My reading lately has been of the comfort variety mostly. Latest is a Valdemar kick (Mercedes Lackey.) The founding and magewinds series. I'm listening to Circe by Madeline Miller and The broken kingdoms by N. K. Jemisin

I'm also reading the executive summary of the January 6th report. Sigh :(

And would love to read Resistance: the underground war against Hitler by Halik Kochanski, but am not sure I have the discipline to read a nonfiction book that's over 800 pages. I think an big picture of this time period would be quite interesting. We'll see.

Greatly enjoyed the Atlanta Jewish Film Festival this year.

45th anniversary showing of Girlfriends with interesting discussion from the director after the show about getting funding and distribution for a film with a Jewish female lead in the 1970s.

The ones that stuck most in my mind were the first and last ones I saw plus a musical set in the Warsaw ghetto.

Last Transport follows one of the last three trains leaving the Bergen-Belsen concentration camp with 2,500 Jewish former prisoners aboard. The train comes to a stop near a German village which is in the path of advancing Russian troops. The interaction of three women, a Dutch Jew, a Russian soldier, and a German is the focus of the film.

Love gets a room follows a group of Jewish actors in a musical comedy (Love Looks For An Apartment by Jerzy Jurandot) put on in the Warsaw Ghetto. The bulk of the action takes place on and off stage on one night of the play. An actress is trying to decide how to handle a former lover's ofer of a chance to escape Warsaw that would involve leaving her current lover and his preschool age sister behind. The comedy contrasts with the rundown stage they're performing on and the dangerous situation of the thespians and the audience.

Simone: woman of the century is a biopic on the life of Simone Veil, a French survivor of several concentration camps who later became a lawyer and a policitian, reforming French prisons and leaing a successful fight to legalize abortion in France, as well as being president of the European parliment for several years.

There were several others I saw and enjoyed, but I may save them for another post.

maaliskuu 15, 6:05 pm

I was reminded of the Valdemar books this week as I moved all my kids books into a separate LT account (labfs39kids). I loved some of her books and was meh about others. My favorites were Queen's Own, Mage Winds, Brightly Burning, and Exiles. I'm in a reading slump at the moment, and should really try something like this to flip my reading mood.

maaliskuu 16, 3:25 am

>59 markon: I hope you liked the biopic on Simone Veil. We watched it as well and, despite some flaws, I thought it was very good. M'ni Raton has watched it twice (once with her class and once with us), and now Simone Veil is her role model. She is reading Une Vie, Simone Veil's memoires (and the book we see her writting in the film) and I should do the same.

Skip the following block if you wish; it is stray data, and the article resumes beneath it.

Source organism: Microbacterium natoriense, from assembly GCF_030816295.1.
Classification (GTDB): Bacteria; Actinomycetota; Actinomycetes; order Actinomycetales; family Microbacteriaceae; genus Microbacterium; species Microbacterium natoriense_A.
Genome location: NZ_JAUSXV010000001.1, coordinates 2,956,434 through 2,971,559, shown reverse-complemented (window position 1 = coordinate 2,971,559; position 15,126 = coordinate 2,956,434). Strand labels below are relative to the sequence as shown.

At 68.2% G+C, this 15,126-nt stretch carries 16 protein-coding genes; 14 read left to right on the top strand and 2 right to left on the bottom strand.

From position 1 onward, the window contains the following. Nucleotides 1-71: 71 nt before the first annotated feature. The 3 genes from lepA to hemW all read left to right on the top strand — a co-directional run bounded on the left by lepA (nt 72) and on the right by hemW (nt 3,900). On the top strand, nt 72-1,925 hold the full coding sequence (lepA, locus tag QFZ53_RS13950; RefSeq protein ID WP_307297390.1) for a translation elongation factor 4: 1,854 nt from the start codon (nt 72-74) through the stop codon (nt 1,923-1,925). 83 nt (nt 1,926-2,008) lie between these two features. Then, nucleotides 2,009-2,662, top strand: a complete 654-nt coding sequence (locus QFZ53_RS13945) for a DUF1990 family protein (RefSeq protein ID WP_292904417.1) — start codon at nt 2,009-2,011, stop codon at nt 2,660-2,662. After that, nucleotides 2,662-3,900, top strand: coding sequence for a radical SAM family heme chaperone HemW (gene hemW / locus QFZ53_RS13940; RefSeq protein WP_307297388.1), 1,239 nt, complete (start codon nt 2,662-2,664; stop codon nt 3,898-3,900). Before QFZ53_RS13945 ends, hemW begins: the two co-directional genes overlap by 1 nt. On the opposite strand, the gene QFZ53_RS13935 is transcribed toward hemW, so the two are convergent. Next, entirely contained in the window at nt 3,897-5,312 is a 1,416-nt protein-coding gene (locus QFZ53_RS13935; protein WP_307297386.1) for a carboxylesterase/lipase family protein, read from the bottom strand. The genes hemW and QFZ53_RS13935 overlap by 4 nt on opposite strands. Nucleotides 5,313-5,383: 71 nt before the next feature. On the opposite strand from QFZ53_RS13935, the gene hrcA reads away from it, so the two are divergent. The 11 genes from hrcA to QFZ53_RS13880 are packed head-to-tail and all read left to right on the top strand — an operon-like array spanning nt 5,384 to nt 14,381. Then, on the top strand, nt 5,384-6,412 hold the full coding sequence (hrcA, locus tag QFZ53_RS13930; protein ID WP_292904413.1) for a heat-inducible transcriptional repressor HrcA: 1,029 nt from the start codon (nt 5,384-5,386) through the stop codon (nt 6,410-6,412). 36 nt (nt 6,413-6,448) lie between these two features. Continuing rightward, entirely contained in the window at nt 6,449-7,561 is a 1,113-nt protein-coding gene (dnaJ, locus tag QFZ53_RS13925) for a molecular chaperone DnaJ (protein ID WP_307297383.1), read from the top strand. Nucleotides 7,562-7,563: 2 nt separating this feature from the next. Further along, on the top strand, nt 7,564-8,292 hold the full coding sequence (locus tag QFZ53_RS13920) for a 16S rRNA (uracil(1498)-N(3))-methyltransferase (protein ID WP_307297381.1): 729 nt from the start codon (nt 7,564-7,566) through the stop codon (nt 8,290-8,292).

I don't know if it's because of Simone Veil's resilience and personnal struggle following her return from the camp or because of her battle in favour of the abortion law, but well, it's not a bad choice as a role model for a teenage girl!

maaliskuu 27, 5:59 pm

>61 raton-liseur: I did really like the biopic of Simone Veil. I'm glad I read a brief entry of her biography before I saw the movie. I'm hoping my library might buy a copy of this one when it's available.

maaliskuu 28, 2:09 pm

Kin by Miljenko Jergović translated by Russell Scott Valentino

I’ve been chewing on this one since January, enjoying the rhythm as well as being confused by changing borders and languages. I finished the first “book” The Stublers: a family novel yesterday, and read the much shorter section on the family of Marko Klujić Šumonja at lunch today. I suspect I’ll be working on this one on and off all year. At over a thousand pages, I’m OK with that.

The Stublers covers the Banat Swabian (German) branch of the narrator’s family and their life in Sarajevo from the 1920s through World War II. It’s not a chronological account, but an account that circles around people, incidents, and neighbors. I found I needed quiet and at minimum half an hour of reading time to immerse myself in the world created in the pages.

Miners, smiths, drunks, and their wives briefly describes some members of the Klujić Šumonja family, who live in the Kakanji coal mining region of what is now Bosnia-Herzegovina. They are/were Christians in a region settled by Muslims. The narrator must have a parent in this family as well, because he refers to them as aunts (and uncles), with a digression on words for uncle that are used in various cultures (ethnic, religious.)

This is my first foray into literature written by/about people in the former Ottoman Empire and Austro-Hungarian Empire, so I am both confused and enticed by the ethnic and religious complexity that shapes this region.

This quote from the first section, Where other people live: a presentation, describes the narrator’s perspective on identity, a theme that seems to be carried throughout the stories.

Happiness keeps us in this place, and happiness - I really believe this - has often cost us our lives. Reconciled to being who we are, while carrying inside us the idea of who we are not, we represent identities that cannot be defined by a single word, passport, identity card, entry pass. The masses know who they are from a coat of arms, a flag, a name, and then they chant it out, but we are left with winding, uncertain explanations, novels and films, true stories and invented ones: left with the need to visit a village in the Romanian Banat where - although now without Germans - the horizon is the same as when Opapa Karlo was a boy; left with empty villages in Bulgaria, Ukraine, Poland - where people went away in a puff of smoke - and with vague memories, the feeling that today we are one thing, tomorrow another, that our hymns and state borders constantly elude us.

Muokkaaja: maaliskuu 28, 3:47 pm